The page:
Country's biggest penny slot machine collection leaves Southport home
by Natasha Young
A QUIRKY Southport tourist attraction which drew visitors from far and wide and brought TV crews to the town was taken away this week, and is set to partly relocate to Blackpool.
The National Museum of Penny Slot Machines had been situated within the resort's Pier Pavilion for nine years, and was home to the country's largest collection of antique machines which were in working order for visitors to play on.
The collection of more than 100 machines, owned by Southampton-based Clive Baker and his wife Rosalind, is now set to be broken down and relocated after Sefton Council awarded the tender for the whole of the pavilion facility to the concessionaires who already run the Pier Pavilion Cafe and the Pier Tram.
As he gets set to move slot machines to South Sea in Portsmouth and Milestones Museum in Basingstoke, along with a 35-strong collection going to the North Pier in fellow North West seaside town Blackpool, Mr Baker told the Champion: “It's disappointing because we've been here Southport for over nine years and we've built the collection up from about 50 machines to 100.
”I'm sure it will be sadly missed and it's a shame they couldn't find some way to accommodate us.“
Mr Baker said the couple will ”see how it goes“ with the machines during the forthcoming season in Blackpool, and suggested there may be potential to add to the collection there if it's well received by tourists.
He added that the museum had been ”tremendously successful“ on Southport Pier, and said: ”It's a prime location for a penny arcade but on the other hand, Blackpool is also a good location with an historic pier.“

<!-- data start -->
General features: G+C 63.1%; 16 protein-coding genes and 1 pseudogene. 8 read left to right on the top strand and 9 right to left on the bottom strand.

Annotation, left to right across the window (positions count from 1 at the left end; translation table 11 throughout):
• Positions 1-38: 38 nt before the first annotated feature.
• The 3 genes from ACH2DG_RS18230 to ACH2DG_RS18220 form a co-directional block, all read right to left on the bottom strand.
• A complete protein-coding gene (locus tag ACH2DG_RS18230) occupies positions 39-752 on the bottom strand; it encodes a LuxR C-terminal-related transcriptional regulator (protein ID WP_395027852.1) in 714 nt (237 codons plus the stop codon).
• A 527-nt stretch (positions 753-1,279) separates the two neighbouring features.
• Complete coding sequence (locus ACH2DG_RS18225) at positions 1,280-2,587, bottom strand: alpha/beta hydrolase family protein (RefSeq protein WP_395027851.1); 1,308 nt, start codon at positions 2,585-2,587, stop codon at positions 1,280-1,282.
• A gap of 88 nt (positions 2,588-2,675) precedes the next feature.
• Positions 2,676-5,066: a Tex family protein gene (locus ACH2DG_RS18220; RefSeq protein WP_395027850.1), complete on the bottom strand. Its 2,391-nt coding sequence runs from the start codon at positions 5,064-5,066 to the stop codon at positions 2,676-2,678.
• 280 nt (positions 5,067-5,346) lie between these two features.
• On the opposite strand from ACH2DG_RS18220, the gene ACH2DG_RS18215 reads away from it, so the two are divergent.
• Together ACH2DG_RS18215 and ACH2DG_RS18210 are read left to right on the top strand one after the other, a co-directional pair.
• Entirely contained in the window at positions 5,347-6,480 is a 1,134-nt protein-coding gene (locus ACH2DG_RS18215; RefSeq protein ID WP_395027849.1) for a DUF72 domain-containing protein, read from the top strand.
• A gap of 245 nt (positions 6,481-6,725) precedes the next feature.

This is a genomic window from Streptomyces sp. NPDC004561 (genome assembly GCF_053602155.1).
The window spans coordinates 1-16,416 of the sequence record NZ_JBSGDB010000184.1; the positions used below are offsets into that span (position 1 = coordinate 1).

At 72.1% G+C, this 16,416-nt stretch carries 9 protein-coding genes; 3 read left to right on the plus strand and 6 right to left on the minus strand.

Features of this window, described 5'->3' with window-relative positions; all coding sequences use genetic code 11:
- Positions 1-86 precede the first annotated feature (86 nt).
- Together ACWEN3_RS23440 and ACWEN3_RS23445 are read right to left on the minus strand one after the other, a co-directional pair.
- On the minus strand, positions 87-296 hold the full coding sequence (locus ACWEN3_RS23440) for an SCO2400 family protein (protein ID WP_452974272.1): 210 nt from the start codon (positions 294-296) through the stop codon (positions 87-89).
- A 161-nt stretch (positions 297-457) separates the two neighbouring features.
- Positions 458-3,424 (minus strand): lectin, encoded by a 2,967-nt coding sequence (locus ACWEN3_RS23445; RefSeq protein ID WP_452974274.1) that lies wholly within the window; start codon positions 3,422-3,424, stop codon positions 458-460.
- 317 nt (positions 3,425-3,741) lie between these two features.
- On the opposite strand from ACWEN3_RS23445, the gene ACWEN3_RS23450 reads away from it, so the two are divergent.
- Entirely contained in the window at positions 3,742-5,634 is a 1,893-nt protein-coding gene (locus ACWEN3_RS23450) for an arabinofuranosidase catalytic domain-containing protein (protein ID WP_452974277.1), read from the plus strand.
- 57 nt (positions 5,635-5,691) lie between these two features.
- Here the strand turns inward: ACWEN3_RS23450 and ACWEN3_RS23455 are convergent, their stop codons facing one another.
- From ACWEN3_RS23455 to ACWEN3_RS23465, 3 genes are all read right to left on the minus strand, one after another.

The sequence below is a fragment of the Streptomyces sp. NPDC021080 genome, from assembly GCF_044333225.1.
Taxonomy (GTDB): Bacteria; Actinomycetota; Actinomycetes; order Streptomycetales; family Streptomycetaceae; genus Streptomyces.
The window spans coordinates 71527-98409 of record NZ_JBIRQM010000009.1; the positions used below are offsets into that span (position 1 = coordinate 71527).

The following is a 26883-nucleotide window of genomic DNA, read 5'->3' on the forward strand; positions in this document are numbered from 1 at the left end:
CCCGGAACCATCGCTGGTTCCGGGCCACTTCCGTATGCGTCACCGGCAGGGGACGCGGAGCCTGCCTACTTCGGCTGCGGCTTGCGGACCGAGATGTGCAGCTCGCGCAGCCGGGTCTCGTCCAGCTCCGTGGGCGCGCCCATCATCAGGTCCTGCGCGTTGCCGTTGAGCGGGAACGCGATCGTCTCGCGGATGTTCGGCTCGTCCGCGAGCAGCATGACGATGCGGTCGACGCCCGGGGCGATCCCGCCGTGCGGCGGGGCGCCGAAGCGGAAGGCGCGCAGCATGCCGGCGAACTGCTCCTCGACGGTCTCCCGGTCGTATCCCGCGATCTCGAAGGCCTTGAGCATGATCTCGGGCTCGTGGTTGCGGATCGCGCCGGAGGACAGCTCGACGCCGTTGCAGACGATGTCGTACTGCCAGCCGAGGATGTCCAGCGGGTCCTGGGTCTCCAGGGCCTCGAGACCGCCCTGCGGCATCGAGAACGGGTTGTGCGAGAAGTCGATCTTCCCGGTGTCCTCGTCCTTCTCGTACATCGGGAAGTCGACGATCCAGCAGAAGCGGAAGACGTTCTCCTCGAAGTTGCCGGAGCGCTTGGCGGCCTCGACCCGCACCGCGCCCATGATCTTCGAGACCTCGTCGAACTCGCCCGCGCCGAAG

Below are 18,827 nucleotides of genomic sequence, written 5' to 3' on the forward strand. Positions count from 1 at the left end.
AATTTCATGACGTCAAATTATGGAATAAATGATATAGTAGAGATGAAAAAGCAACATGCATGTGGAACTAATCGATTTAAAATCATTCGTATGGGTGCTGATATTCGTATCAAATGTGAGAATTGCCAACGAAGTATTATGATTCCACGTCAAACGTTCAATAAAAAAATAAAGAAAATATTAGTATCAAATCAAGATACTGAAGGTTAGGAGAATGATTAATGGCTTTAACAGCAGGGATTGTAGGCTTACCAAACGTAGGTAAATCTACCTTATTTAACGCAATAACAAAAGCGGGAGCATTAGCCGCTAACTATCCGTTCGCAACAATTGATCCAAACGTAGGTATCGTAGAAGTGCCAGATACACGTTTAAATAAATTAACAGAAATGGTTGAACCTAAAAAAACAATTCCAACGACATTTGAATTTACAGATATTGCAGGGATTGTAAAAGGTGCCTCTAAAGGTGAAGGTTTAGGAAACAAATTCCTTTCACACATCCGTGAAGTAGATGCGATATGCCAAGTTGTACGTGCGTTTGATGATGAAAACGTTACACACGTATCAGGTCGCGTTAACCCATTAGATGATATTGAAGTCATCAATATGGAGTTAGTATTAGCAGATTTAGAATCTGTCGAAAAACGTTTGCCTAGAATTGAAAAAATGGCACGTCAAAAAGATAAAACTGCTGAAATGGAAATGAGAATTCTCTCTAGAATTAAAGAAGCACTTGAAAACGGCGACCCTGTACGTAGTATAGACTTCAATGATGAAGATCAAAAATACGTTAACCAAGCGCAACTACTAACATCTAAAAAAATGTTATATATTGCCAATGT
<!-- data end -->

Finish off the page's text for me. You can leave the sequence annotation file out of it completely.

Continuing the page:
Visitors could purchase old pennies to play on the machines at their Southport home, and the free-to-enter attraction was said to be a hit with tourists from around the country as well as school trips.
It had also featured on BBC's ‘Coast' series, had recently been visited by camera crews from BBC's ‘Antiques Uncovered',
and a further TV appearance for a celebrity antiques show is set to be filmed next month.
In previous years Mr Baker sourced a lot of his penny slot machine collection from sales at Sotheby's and Bonhams, although he explained that in recent years the machines have been harder to come by as it is no longer ”viable“ for the likes of Sotheby's to hold the sales.
”It's taken me 30 years to build up my collection to this size and to get them into the order where they are working properly,“ said Mr Baker.
Concessionaires Colin Poole and Colin Jamieson, who are taking over the museum's site in the Pier Pavilion, are now hoping to maintain a collection of old penny slot machines in the resort and are already working to build up their own collection so that they can open it for business on June 2.
Mr Poole told the Champion: ”It is going to take us a long time to get it to his Mr Baker's standard. We're fairly confident that by the season proper we will be up and running with a high quality penny arcade though, we're committed to do so.“
Mr Baker said: ”It would be nice to see old machines there but I'm sceptical as to whether there could be anything on the same scale. I wish them the best in their endeavours because Southport does deserve it.“
A spokesman for Sefton Council said: ”As a result of the existing contracts ending, the new agreement was awarded in line with all the standard procedures that the council has to follow.
“The new concessionaires are Southport-based and have a proven track record - running attractions such as the Pier Tram, the Marine Lake and the Pier Pavilion Cafe.
”We understand that the old-fashioned penny arcade games are very popular and there is an agreement that similar traditional machines will be brought in by the new operator.“
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